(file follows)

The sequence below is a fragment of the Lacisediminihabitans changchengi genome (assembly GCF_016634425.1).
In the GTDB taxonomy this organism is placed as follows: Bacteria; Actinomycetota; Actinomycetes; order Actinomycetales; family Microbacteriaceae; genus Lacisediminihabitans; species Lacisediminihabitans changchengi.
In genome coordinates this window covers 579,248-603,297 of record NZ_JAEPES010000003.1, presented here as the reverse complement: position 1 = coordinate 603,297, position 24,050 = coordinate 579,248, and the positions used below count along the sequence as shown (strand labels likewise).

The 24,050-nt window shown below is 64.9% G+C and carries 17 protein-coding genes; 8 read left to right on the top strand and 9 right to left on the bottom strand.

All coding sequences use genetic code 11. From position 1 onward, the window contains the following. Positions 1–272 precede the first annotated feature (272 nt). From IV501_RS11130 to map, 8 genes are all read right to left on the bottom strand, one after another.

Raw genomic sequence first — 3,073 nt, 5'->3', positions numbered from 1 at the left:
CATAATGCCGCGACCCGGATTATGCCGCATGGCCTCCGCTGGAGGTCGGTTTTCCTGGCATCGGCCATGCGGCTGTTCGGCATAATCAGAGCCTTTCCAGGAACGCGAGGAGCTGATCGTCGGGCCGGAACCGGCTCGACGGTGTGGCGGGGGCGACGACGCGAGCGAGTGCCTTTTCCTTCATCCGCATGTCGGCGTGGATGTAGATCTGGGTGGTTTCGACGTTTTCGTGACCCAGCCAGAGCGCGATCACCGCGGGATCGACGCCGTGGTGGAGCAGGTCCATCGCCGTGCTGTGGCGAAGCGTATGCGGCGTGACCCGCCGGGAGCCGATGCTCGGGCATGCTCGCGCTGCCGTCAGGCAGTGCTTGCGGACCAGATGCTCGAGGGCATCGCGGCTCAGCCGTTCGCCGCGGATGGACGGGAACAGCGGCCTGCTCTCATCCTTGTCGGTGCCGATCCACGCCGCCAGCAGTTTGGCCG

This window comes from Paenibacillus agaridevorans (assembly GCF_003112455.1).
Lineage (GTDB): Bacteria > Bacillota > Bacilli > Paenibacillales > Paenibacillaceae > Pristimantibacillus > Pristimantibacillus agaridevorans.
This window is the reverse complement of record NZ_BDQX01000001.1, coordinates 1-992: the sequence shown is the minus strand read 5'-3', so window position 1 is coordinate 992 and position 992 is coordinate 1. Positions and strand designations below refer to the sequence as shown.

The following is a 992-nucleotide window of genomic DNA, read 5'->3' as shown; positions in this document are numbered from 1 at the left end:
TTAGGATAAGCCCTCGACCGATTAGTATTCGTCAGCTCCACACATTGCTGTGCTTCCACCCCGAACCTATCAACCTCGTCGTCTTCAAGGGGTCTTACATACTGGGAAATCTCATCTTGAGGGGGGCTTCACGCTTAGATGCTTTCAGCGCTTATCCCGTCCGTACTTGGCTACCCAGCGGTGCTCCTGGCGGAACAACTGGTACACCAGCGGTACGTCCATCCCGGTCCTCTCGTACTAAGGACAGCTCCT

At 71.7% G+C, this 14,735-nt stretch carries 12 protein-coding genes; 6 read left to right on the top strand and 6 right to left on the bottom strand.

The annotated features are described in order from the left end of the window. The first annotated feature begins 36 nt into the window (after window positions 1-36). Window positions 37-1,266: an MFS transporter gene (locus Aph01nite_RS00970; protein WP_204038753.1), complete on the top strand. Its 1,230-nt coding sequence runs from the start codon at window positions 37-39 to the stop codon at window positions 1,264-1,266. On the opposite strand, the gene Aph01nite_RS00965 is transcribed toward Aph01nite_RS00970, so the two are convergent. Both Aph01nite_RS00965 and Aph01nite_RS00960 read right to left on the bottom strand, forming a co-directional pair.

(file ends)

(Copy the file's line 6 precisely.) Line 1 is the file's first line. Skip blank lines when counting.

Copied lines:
Raw genomic sequence first — 3,073 nt, 5'->3', positions numbered from 1 at the left: